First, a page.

First introduced in 1996, XML has gathered a huge momentum as the open data sharing language for the Internet. The core functionality of the language is to structure data. To begin with, XML looks very much like HTML. The language is tag based. There are some exceptions. XML itself is not a presentation language. That is, what you see is just the data. You need to leverage technologies such as Cascading Style Sheets to format the data.
A lot of client ask me to add a "simple" ContentManagmentSystem to their site so they can moderate and update everything themselfs, all good. There are some cms's freely available on the web and they work just fine. (like Textpattern but you might not be jumping around waiting for to learn php and sequel just yet)
Even more clients ask me, what's the difference between blogs now and sites before, do you think I need a blog or a site, and if I use a cmsystem then what's the difference between a blog and and a 'normal' website. Too much to swallow for one bite but XML covers a great share of understanding these questionmarks.
XML allows us to easily load external data into the static layout (often referred to as 'a container') that data can be steared and archived by external applications which allows a handy 'update' or blogpost.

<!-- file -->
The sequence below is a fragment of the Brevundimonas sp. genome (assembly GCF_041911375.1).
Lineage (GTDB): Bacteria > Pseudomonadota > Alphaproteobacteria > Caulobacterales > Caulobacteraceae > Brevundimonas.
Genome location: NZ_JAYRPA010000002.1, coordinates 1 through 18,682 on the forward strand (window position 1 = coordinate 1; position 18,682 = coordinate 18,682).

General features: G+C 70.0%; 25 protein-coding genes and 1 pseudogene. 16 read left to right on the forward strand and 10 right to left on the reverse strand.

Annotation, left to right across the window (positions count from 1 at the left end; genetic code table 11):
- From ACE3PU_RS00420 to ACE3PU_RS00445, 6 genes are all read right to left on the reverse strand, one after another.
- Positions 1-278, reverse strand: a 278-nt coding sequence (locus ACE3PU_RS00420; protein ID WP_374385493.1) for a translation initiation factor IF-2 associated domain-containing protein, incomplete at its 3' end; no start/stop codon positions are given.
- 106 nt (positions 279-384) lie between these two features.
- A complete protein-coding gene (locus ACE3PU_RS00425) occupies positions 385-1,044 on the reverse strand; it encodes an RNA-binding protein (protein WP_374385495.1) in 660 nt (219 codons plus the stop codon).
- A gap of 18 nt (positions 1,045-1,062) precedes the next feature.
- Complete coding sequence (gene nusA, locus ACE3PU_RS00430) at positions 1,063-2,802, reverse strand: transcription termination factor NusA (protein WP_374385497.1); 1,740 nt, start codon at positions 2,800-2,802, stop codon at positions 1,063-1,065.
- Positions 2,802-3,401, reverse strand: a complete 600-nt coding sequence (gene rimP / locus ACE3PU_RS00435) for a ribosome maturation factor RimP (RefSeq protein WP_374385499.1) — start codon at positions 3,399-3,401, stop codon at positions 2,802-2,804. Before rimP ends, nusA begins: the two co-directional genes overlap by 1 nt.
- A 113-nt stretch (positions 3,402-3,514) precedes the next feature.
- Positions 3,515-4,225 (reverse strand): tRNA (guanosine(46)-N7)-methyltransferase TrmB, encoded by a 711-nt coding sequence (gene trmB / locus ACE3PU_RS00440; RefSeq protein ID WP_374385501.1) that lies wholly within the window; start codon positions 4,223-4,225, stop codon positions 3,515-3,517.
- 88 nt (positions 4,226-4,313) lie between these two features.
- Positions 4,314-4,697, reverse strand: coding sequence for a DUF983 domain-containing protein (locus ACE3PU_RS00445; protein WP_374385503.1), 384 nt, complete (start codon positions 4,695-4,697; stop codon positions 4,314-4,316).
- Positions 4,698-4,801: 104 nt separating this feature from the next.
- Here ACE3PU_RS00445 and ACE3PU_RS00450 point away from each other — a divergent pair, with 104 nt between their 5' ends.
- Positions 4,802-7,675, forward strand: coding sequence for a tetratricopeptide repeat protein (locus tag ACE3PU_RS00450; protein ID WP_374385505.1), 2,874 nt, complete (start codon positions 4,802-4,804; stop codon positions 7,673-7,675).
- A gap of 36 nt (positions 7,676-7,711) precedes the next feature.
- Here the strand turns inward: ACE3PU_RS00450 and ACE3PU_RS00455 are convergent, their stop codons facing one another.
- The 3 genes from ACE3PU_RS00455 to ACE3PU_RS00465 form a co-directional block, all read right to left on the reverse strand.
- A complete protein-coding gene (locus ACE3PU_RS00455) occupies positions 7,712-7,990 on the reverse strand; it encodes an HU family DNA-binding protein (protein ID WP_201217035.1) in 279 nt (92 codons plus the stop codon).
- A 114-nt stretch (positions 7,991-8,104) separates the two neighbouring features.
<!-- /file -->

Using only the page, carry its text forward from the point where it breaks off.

A blog is in fact nothing more than an empty oldskool static website where-in the content is loaded, mostly via XML. So a website updated though a cms basically is a blog. But a blog or better yet blogging itself is overally the description of a concept. Not just providing information but logging information, thaughts and all kinds of data on a regular base and publishing it, more often than not, globally, on the web.
There's a lot more to say on this topic but heck, I just wanted to bring a small "ode" to the creators of XML. Thanks guys, for making our lives easier and my work more complex! :)